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Samuel Adams’ new Utopias beer is so strong, it should be illegal — oh wait, it actually is illegal in 15 states.

Utopias is a line of limited-edition, high-alcohol beers that Boston Beer Company releases every two years. This year, the brews carry a staggering 28 percent alcohol by volume, or ABV. By comparison, the classic Samuel Adams Boston Lager is just 5 percent ABV.

The outsize alcohol content means the barrel-aged brew cannot be sold in or shipped to states all over the country. That includes Alabama, Arkansas, Georgia, Idaho, Missouri, Mississippi, Montana, New Hampshire, North Carolina, Oklahoma, Oregon, South Carolina, Utah, Vermont, and West Virginia.

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Don’t worry — Massachusetts does not restrict sales of the boozy beer.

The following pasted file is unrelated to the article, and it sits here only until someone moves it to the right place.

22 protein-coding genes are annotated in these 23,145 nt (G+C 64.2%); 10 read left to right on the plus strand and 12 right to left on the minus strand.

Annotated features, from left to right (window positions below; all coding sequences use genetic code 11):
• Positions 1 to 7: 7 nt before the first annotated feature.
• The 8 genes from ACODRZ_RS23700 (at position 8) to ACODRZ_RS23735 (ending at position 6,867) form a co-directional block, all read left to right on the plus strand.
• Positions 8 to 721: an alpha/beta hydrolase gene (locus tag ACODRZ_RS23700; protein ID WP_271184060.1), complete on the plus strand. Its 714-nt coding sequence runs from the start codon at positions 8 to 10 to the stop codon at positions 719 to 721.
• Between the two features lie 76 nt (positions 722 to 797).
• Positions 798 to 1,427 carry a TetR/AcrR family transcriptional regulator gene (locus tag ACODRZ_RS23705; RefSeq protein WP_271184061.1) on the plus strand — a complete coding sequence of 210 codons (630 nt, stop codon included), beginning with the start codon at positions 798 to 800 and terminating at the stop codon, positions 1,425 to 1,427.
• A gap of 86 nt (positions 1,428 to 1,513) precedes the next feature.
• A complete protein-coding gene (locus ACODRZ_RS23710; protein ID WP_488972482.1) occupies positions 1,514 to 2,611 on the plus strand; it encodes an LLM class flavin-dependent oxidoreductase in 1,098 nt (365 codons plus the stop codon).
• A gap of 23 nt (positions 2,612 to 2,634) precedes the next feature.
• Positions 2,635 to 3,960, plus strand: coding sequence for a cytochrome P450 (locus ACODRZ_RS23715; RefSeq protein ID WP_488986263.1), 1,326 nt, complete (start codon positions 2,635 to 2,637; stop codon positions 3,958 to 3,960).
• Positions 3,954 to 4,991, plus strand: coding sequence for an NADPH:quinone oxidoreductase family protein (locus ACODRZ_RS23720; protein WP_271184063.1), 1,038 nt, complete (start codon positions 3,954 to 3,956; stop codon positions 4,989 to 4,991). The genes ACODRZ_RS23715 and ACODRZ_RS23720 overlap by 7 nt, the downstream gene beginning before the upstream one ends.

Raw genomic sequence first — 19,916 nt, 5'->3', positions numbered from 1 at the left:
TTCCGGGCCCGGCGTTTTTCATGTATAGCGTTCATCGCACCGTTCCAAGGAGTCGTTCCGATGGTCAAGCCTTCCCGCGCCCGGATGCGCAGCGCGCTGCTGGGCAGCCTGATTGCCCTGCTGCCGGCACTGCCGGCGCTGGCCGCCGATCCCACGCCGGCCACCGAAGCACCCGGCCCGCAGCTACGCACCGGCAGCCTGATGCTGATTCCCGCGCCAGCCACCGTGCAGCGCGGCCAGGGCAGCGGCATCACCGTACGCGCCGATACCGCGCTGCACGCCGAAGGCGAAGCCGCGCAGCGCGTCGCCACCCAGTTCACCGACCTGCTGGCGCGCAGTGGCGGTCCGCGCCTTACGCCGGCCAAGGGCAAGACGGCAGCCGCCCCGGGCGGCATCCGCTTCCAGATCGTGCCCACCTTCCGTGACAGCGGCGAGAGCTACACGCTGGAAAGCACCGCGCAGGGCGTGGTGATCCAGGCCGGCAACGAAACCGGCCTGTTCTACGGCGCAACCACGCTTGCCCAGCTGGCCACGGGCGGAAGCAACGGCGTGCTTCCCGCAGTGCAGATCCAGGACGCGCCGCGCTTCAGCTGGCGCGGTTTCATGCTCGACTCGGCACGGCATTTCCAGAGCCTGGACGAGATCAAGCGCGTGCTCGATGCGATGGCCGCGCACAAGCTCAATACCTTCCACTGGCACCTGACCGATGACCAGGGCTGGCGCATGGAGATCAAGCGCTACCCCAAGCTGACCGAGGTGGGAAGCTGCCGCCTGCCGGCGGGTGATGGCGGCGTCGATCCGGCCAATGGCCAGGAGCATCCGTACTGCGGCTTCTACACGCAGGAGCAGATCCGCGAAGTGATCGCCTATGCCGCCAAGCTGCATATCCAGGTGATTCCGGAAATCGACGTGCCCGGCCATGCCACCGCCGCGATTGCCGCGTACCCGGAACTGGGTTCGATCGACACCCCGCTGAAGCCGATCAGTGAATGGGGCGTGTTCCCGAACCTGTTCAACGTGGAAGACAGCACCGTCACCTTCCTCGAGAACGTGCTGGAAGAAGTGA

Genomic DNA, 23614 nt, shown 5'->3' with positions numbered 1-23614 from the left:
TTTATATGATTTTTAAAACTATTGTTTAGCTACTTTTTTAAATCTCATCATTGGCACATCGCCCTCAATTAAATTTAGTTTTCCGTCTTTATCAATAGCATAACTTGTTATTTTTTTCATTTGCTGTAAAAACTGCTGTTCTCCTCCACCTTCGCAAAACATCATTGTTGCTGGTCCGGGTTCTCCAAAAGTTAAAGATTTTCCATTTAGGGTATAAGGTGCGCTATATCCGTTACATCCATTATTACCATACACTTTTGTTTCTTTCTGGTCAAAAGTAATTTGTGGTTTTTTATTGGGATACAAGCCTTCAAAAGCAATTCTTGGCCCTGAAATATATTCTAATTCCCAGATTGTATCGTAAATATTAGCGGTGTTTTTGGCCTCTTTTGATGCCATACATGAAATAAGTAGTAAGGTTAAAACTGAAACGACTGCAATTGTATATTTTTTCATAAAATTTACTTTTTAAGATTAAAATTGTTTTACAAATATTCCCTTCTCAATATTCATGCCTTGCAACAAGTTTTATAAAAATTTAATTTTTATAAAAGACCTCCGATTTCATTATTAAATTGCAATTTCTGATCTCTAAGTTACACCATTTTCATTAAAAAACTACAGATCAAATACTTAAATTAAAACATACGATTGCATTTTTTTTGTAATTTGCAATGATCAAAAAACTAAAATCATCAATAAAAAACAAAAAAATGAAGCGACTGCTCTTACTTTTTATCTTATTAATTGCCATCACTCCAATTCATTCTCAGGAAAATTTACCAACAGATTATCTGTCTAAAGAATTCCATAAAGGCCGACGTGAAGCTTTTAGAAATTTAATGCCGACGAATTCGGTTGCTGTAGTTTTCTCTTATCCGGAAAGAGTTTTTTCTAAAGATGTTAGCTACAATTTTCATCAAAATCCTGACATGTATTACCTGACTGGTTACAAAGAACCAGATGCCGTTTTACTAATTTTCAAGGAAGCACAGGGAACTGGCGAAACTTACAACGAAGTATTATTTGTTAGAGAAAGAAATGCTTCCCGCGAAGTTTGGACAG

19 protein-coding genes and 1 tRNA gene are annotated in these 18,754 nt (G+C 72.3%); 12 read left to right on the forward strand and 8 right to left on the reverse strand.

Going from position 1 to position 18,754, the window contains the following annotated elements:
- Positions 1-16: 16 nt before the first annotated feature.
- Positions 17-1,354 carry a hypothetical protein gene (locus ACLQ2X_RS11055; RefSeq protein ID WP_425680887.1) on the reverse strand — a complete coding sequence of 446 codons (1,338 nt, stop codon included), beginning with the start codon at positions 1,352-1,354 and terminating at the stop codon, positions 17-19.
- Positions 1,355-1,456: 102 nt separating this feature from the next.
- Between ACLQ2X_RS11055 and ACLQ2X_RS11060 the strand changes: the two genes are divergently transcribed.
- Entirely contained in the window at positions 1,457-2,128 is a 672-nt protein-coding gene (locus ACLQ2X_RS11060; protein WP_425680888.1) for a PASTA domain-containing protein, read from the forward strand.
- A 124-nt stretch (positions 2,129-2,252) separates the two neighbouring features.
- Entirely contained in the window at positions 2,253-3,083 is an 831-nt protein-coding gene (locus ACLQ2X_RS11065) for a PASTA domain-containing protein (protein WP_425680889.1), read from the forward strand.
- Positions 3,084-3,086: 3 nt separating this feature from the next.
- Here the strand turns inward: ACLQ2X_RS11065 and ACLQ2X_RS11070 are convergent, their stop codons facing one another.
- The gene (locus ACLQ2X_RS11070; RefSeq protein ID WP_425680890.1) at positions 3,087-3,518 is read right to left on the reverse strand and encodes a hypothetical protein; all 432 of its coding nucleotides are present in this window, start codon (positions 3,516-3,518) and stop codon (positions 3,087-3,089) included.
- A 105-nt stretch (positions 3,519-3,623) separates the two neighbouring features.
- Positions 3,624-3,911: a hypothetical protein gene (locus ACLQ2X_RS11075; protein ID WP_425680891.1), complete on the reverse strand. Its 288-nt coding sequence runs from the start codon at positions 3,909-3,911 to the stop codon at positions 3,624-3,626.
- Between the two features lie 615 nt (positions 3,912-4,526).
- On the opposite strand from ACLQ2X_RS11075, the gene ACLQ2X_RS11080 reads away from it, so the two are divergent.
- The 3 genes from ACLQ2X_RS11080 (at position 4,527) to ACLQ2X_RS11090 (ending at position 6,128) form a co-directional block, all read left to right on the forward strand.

This isn’t the first year the drink has packed a punch. Utopias beers, which first came on the market in 2002, were also banned in a number of states in 2017 and 2019 — and carried a similar astronomical alcohol level.

So why is the ABV so high? Utopias contains a mixture of multiple batches of Samuel Adams’ “extreme beers,” some of which have been aging in wooden bourbon casks for almost 30 years, according to a Sept. 16 release from the company. This year, the brewing process included 2,000 pounds of cherries, infusing the tipple with sweet, fruity notes.

“We pioneered the barrel-aging and blending process of Utopias almost thirty years ago and continue that time-honored tradition today,” said Jim Koch, founder of Boston Beer Company, in the press release. “Since the introduction of Utopias in 2002, brewers have explored uncharted territory with each brew, experimenting with different kinds of aging barrels, new flavors, and different blending techniques. The result is always special, spirited, and worth waiting for.”

And, apparently, worth paying for. Each 25.4 ounce Utopia bottle — a bronze, flashlight-shaped container — has a jaw-dropping suggested retail price of $240, and supplies are “extremely limited,” the release said. The potent pours go on sale Oct. 11.

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Dana Gerber can be reached at dana.gerber@globe.com